UK senior charged in Capitol riot released on $10,000 bail after court appearance

Gracyn Courtright’s driver’s license photo as it appears in the criminal complaint filed by the Federal Bureau of Investigation. The FBI matched her driver’s license to surveillance footage and pictures of Courtright at the riot on the Capitol to confirm her presence on Jan. 6, 2021.

Natalie Parks

Following an FBI affidavit and federal charges filed on Jan. 16, UK student Gracyn Courtright appeared in United States District Court for the Southern District of West Virginia on Jan. 19, 2021 in a first hearing.

A senior mathematical economics major, Courtright was charged with four violations of the law for her participation in the Capitol riot on Jan. 6. Surveillance footage cited by the FBI shows her carrying a “Members only” sign that led to a charge for theft of government property.

An arrest warrant for Courtright was filed by federal magistrate Zia Faruqui on Jan. 16 following the FBI criminal complaint. She was arrested on Jan. 19 according to the returned warrant; an affidavit was also filed to seize her phone.

Documents obtained by the Kernel through West Virginia court files describe the 20-minute hearing, which resulted in bail and release.

Courtright, who is from W. Va, waived her right to an identity and preliminary hearing, meaning that she acknowledged that she is the person named in the warrant and charging document.

Court minutes show that Courtright was appointed a public defender, Rhett Johnson. The prosecuting attorney, representing the United States, did not request detention for Courtright. According to court records, her current status is released.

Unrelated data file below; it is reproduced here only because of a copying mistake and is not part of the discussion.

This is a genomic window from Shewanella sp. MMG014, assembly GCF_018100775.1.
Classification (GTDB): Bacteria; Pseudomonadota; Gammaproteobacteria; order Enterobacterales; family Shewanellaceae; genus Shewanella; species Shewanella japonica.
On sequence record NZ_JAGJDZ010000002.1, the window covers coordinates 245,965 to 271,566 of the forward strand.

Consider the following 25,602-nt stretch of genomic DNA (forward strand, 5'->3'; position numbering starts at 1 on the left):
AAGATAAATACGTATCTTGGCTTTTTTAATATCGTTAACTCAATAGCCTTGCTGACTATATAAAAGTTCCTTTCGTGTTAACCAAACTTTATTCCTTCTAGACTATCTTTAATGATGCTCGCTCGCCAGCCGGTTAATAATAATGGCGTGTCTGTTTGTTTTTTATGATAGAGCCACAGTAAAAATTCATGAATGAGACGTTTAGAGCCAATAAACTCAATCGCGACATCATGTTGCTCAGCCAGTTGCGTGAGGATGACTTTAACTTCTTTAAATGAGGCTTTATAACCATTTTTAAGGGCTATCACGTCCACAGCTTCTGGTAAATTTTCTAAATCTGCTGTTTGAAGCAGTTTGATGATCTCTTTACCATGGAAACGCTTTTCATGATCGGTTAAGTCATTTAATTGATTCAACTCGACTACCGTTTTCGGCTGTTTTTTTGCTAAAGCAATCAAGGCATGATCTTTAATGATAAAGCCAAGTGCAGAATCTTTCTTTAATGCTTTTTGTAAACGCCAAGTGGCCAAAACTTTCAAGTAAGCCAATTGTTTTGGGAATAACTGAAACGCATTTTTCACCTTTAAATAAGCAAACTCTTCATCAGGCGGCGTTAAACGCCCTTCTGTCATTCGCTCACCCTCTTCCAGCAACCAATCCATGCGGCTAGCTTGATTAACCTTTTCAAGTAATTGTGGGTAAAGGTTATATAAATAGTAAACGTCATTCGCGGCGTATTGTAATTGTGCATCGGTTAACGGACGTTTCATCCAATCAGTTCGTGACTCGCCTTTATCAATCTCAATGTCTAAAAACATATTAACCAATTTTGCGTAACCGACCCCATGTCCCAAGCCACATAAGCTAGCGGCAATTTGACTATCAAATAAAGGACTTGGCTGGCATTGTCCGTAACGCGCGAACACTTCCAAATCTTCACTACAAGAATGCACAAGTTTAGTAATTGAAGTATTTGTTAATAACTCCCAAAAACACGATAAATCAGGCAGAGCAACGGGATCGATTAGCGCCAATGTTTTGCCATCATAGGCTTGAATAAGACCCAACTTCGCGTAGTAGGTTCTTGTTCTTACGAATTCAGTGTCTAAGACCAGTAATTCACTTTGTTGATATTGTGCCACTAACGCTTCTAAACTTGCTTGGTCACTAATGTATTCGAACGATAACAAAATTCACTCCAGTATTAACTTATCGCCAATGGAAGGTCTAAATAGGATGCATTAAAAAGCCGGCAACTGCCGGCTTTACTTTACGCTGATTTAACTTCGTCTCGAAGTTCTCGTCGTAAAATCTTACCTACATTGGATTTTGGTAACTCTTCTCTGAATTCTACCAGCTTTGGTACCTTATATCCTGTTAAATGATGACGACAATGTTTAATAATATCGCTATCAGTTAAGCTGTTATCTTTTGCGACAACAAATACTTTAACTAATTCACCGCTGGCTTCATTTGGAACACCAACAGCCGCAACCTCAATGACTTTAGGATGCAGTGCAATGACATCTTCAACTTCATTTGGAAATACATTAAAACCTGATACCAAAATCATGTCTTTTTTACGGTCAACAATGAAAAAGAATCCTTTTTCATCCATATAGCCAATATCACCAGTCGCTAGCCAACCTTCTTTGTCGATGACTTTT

Judge Dwane Tinsley ordered Courtright to be released on a $10,000 unsecured bond with conditions.

Unsecured bail bonds mean that the defendant is liable for the amount if they violate the terms of the release or fail to appear to in court.

According to a conditional release order filed on Jan. 19, Courtright is restricted to the Southern District of West Virginia and the District of Columbia for court appearances.

Courtright must also surrender her passport to a probation officer and seek employment. She is prohibited from using alcohol and possessing a firearm.

At the direction of her probation officer, Courtright may be required to attend a counseling program. The probation officer can approve Courtright to travel outside of her restrictions in order to attend the University of Kentucky.

Courtright’s father is quoted in the FBI affidavit as saying he would ensure she would comply with law enforcement.